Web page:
Communication, perception and behaviour during a natural disaster involving a 'Do Not Drink' and a subsequent 'Boil Water' notice: a postal questionnaire study
Research output: Contribution to journal › Article › peer-review
Colleges, School and Institutes
- King's College London
- University of East Anglia
During times of public health emergencies, effective communication between the emergency response agencies and the affected public is important to ensure that people protect themselves from injury or disease. In order to investigate compliance with public health advice during natural disasters, we examined consumer behaviour during two water notices that were issued as a result of serious flooding. During the summer of 2007, 140,000 homes in Gloucestershire, United Kingdom, that are supplied water from Mythe treatment works, lost their drinking water for up to 17 days. Consumers were issued a 'Do Not Drink' notice when the water was restored, which was subsequently replaced with a 'Boil Water' notice. The rare occurrence of two water notices provided a unique opportunity to compare compliance with public health advice. Information source use and other factors that may affect consumer perception and behaviour were also explored.
A postal questionnaire was sent to 1,000 randomly selected households. Chi-square, ANOVA, MANOVA and generalised estimating equation (with and without prior factor analysis) were used for quantitative analysis.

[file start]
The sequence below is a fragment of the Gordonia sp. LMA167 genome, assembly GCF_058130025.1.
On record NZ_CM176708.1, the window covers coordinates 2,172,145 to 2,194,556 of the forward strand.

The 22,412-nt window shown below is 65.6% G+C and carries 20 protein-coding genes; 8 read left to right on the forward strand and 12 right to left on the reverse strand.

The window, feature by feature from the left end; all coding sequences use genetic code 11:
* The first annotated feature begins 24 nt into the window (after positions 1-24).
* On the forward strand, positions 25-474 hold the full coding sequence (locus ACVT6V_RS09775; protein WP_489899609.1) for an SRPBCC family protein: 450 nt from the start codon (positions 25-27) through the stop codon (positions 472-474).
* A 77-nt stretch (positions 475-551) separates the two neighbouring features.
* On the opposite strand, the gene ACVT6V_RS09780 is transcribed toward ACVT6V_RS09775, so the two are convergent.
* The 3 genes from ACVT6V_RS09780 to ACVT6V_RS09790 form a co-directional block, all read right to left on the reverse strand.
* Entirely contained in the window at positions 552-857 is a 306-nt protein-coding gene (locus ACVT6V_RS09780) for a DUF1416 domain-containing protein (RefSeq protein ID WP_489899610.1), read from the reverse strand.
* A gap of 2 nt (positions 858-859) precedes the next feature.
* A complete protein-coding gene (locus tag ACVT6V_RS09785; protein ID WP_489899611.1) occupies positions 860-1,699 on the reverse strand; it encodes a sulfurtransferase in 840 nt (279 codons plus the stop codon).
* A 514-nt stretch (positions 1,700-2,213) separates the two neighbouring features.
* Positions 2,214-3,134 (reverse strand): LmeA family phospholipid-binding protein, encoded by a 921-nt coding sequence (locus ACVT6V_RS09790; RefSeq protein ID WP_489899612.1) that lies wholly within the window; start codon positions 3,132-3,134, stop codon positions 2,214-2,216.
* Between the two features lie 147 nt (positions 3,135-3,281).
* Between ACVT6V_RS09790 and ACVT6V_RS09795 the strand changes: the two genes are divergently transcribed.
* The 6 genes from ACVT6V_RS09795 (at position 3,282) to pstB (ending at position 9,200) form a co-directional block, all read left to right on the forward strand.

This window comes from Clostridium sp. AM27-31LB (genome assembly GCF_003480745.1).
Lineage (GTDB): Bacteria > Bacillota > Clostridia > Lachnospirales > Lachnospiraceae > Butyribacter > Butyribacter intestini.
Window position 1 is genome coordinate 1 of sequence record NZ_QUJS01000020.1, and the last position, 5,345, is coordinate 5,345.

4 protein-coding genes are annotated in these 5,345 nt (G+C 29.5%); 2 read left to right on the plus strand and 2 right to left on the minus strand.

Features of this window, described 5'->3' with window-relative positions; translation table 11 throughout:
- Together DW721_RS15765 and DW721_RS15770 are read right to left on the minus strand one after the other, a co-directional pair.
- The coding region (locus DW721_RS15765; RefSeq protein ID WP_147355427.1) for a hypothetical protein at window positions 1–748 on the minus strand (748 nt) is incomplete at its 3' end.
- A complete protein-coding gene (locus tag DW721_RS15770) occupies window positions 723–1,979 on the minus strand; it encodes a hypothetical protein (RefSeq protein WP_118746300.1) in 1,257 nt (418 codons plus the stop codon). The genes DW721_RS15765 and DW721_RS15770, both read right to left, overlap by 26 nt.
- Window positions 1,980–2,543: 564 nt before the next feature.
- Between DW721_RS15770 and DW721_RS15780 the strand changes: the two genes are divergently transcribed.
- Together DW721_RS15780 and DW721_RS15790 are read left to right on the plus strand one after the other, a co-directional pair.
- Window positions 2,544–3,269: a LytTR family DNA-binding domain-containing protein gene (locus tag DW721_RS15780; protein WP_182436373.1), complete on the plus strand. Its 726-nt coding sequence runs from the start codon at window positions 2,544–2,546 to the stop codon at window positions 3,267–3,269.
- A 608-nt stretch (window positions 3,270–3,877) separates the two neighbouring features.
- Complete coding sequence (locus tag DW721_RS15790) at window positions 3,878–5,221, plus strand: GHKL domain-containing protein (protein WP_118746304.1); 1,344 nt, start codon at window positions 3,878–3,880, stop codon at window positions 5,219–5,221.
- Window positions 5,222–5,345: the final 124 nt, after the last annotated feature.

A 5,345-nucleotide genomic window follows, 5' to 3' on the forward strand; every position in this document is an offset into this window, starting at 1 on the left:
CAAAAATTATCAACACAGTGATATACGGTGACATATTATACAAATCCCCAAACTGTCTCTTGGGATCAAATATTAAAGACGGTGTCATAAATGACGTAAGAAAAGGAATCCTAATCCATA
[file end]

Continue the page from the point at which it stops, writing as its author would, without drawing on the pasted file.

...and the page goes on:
In terms of information sources, we found high use of and clear preference for the local radio throughout the incident, but family/friends/neighbours also proved crucial at the onset. Local newspapers and the water company were associated with clarity of advice and feeling informed, respectively. Older consumers and those in paid employment were particularly unlikely to read the official information leaflets. We also found a high degree of confusion regarding which notice was in place at which time, with correct recall varying between 23.2%-26.7%, and a great number of consumers believed two notices were in place simultaneously. In terms of behaviour, overall non-compliance levels were significantly higher for the 'Do Not Drink' notice (62.9%) compared to the 'Boil Water' notice (48.3%); consumers in paid employment were not likely to comply with advice. Non-compliance with the general advice to boil bowser water was noticeably lower (27.3%).
Higher non-compliance during the 'Do Not Drink' notice was traced to the public's limited knowledge of water notices and their folk beliefs about the protection offered from boiling water. We suggest that future information dissemination plans reduce reliance on official leaflets and maximise the potential of local media and personal networks. Current public health education programmes are recommended to attend to insufficient and incorrect public knowledge about precautionary actions.
|Journal||BMC Public Health|
|Publication status||Published - 25 Oct 2010|